This month marks two years since much of the world was upended by the pandemic, leaving many people to make life-altering changes in how they approach work.
According to clinical psychologist Avigail Lev, the changes occurred in two stages: in the beginning, people were afraid to lose their jobs. Then, the perks of working from home began to be a beacon of light amidst the fear of uncertainty.
However, as employees worked harder than ever before, companies reaped the benefits while workers saw little increase in pay and recognition. This led to what is now referred to as the Great Resignation, which can be described as an awakening many professionals have had about what they desire from their work experience.
“People are suddenly being faced with the fragility of life,” said Lev. “A boss might ask, ‘Where do you see yourself in five years?’ But maybe we don’t even have five years guaranteed to plan for.”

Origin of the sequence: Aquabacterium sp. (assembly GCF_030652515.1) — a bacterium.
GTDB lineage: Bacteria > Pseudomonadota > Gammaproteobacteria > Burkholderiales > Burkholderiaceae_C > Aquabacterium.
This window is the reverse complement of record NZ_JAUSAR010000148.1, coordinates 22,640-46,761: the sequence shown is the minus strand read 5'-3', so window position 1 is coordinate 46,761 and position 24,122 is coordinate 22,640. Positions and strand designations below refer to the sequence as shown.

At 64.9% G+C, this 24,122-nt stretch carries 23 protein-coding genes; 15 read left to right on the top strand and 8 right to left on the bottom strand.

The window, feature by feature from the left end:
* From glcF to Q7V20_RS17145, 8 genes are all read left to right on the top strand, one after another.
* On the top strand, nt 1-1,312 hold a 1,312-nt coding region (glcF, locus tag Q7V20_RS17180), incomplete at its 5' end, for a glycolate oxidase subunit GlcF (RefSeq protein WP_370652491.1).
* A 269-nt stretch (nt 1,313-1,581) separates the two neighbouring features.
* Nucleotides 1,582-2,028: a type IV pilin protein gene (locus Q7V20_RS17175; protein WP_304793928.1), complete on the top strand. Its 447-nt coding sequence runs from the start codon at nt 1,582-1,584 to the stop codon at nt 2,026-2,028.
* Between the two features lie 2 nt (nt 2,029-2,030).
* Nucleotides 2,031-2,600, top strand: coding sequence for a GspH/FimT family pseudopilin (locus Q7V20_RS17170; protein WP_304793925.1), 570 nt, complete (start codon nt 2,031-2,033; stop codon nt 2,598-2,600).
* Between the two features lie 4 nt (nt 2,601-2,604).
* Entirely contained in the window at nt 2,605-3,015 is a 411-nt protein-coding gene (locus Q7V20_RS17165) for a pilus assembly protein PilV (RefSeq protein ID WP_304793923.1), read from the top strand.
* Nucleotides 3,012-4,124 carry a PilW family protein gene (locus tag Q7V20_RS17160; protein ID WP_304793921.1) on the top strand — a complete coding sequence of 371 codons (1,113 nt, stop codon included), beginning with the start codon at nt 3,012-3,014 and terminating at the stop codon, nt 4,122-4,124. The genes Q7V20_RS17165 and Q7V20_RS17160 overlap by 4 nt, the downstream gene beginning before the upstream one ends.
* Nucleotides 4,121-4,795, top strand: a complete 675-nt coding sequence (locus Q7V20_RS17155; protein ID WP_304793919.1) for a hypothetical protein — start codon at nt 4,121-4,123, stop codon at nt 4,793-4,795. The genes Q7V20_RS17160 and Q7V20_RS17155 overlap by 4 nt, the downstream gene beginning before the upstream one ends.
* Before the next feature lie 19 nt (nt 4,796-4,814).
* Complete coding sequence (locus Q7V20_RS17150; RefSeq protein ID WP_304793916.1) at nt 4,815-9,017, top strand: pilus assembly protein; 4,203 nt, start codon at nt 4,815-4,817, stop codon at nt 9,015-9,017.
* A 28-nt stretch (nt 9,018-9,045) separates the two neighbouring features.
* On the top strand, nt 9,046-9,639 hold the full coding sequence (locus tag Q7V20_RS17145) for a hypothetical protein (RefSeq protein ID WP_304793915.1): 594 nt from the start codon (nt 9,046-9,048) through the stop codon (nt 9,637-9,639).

Prior to the pandemic, work-related stresses were often dealt with outside of work hours. Now, people are emboldened to take action in order to improve what they spend the majority of their life doing: working.
Sahaj Kohli, a therapist-in-training and founder of Brown Girl Therapy, explained that many people used work to cope with the pandemic’s impact on their identity. For some, the last two years caused them to rethink what they wanted to do with their lives, and for others, it was the final push to encourage them to pursue other endeavors.
For Kohli’s patients, many of whom are children of immigrants, the culture of overworking came to a boiling point, leading them to introduce better boundaries between their sense of self and their career.
Dr. Shoaib Memon, a psychologist based in Chicago, also noted that as time has gone on, his patients have discussed work-related microaggressions and harassment less and less.
“People are finding work to be just a part of your life, or just a thing you do, and you can have more flexibility in doing it,” said Memon. “I can’t say if they’re more happy or less happy. But they have more of a say in what their work life and identity looks like.”